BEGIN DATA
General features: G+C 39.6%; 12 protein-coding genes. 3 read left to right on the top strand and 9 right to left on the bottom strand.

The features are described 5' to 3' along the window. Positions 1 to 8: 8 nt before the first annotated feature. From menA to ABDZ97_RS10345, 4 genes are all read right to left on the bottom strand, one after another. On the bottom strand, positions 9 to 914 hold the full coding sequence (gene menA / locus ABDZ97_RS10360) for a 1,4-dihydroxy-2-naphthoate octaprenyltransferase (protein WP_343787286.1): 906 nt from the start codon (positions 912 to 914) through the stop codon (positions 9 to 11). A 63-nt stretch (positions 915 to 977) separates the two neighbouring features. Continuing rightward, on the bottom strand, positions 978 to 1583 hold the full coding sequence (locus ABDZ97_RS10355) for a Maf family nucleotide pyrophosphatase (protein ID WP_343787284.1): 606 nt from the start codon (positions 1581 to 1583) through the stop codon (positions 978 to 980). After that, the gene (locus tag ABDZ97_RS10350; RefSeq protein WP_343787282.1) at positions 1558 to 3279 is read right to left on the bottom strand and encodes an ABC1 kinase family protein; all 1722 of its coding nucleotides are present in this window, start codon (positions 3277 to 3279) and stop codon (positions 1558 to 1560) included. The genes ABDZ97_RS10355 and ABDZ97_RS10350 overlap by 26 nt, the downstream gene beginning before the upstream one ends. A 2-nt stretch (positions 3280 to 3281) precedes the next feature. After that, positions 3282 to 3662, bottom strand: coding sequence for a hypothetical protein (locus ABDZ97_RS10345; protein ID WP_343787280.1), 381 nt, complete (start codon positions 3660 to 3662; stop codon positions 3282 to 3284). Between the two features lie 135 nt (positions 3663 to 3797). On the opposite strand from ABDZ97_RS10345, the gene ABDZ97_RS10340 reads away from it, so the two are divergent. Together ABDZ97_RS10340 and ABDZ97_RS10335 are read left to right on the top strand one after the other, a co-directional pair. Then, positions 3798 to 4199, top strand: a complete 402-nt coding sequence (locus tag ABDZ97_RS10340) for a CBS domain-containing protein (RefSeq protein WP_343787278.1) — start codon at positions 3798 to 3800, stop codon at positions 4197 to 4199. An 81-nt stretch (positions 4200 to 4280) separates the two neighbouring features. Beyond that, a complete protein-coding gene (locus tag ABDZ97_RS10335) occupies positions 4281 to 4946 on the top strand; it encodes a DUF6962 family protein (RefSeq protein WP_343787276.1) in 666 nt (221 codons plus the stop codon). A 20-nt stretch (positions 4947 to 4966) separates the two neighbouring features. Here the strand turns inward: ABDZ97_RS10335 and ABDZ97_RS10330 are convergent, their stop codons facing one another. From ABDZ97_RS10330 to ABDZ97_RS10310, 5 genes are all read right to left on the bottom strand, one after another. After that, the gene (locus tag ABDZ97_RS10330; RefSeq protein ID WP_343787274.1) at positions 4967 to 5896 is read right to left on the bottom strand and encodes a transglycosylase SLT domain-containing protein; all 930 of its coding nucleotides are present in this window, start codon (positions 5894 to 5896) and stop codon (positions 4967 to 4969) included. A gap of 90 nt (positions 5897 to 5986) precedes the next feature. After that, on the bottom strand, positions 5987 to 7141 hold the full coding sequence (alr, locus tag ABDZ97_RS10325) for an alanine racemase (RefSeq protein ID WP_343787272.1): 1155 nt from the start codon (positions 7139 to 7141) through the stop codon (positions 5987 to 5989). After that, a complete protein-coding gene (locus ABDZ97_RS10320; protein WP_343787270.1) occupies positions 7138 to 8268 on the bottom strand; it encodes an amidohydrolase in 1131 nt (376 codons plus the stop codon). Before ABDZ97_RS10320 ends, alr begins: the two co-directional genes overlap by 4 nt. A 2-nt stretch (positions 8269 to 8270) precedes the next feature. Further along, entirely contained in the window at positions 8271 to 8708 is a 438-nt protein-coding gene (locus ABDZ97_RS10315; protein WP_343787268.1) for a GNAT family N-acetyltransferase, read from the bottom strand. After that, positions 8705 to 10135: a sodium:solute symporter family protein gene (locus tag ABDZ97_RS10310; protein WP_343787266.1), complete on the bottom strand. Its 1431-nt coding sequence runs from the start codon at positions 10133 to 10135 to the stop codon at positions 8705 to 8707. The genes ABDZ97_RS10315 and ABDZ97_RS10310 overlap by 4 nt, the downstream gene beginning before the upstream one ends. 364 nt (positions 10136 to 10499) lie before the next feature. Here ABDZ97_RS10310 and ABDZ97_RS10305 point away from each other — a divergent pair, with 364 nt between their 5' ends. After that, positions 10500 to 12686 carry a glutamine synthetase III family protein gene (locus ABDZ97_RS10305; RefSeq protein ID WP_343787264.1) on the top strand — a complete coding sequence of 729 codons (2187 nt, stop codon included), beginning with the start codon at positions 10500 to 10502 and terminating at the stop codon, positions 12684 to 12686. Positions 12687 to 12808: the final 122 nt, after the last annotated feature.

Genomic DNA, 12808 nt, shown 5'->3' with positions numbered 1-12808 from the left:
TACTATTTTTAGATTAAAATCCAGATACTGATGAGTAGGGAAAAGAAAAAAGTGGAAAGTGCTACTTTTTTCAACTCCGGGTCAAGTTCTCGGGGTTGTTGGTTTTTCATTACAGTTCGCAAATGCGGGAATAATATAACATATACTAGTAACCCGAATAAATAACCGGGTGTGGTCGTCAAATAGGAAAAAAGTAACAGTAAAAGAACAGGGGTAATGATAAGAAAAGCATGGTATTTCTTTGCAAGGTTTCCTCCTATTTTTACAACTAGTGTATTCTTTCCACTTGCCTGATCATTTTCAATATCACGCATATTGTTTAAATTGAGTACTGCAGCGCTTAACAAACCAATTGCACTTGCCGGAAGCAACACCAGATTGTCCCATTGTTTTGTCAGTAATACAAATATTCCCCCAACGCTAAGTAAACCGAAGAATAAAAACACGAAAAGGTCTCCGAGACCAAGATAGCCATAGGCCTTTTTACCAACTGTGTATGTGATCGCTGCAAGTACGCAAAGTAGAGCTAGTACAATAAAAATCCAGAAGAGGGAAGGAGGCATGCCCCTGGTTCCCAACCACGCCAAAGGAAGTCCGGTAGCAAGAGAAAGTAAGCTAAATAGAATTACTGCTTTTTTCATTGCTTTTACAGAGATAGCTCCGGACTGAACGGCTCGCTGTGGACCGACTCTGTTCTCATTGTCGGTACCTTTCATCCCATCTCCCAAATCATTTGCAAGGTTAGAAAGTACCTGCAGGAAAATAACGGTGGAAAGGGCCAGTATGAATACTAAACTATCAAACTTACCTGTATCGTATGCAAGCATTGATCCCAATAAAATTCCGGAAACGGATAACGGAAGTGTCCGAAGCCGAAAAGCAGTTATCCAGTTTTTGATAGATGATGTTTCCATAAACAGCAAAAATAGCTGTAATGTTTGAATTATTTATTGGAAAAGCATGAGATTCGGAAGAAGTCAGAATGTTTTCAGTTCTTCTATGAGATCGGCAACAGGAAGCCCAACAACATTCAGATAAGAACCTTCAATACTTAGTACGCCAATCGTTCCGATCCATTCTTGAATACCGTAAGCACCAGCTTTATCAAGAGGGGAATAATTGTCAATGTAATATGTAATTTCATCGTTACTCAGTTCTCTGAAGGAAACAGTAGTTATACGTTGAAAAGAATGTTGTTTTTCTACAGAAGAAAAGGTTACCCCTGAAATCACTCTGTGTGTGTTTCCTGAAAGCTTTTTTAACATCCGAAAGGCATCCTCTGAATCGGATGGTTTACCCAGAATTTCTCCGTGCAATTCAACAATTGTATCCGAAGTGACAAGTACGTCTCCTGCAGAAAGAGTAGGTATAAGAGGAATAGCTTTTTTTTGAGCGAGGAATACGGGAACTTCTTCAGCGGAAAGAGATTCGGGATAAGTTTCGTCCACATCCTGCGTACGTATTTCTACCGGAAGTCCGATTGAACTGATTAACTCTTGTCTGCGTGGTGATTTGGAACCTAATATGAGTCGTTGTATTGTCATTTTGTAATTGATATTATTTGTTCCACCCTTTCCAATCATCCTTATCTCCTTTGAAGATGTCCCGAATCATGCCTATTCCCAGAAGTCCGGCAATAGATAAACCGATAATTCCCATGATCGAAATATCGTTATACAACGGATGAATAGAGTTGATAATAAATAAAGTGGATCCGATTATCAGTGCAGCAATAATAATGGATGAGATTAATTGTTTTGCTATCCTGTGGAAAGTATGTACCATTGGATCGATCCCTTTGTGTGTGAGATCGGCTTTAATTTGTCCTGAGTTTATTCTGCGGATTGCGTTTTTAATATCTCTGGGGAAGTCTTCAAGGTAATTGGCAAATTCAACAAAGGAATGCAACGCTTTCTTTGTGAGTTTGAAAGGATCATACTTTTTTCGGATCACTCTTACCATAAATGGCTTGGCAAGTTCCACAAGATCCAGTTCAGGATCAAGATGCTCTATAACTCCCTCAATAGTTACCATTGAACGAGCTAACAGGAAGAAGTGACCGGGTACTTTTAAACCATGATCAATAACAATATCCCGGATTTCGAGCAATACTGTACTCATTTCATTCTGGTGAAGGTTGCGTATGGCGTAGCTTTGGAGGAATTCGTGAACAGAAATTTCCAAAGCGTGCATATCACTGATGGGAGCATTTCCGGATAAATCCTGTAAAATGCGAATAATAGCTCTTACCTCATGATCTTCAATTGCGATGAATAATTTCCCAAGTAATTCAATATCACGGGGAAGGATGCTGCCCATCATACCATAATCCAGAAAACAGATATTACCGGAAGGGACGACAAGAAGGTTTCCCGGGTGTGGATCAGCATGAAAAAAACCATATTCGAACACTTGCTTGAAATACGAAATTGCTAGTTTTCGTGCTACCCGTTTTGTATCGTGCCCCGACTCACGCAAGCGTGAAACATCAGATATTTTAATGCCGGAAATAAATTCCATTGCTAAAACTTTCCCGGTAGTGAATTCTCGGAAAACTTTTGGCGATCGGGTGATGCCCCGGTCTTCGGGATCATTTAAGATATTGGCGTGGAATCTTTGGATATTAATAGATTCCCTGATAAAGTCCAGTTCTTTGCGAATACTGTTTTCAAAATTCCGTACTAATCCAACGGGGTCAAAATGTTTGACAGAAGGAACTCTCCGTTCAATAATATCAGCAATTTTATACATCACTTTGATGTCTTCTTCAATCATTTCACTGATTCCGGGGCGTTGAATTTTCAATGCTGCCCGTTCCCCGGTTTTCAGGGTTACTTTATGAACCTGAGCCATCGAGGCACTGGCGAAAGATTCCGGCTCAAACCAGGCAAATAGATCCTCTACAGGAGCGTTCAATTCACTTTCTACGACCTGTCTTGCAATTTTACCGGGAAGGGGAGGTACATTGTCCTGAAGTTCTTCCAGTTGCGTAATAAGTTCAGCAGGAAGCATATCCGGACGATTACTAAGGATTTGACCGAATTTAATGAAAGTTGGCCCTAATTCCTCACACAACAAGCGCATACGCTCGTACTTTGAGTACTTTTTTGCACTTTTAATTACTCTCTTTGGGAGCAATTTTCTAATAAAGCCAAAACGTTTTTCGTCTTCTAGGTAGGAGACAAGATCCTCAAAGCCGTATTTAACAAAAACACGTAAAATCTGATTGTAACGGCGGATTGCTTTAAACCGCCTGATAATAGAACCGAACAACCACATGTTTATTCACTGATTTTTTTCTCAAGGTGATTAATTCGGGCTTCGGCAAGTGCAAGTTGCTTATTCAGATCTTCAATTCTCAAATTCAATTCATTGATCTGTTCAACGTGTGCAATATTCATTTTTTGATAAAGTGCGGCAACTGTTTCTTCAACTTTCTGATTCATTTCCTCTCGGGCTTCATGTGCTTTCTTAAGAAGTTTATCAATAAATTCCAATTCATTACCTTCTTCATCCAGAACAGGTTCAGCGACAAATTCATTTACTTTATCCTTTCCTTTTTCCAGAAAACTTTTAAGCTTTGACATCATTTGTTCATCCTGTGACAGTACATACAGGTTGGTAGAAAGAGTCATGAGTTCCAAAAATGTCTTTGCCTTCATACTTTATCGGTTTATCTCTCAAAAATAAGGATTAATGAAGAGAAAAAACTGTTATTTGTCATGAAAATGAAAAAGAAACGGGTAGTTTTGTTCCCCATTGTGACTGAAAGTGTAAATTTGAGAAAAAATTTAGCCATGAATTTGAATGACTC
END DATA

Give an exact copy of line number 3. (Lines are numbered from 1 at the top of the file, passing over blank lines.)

Genomic DNA, 12808 nt, shown 5'->3' with positions numbered 1-12808 from the left: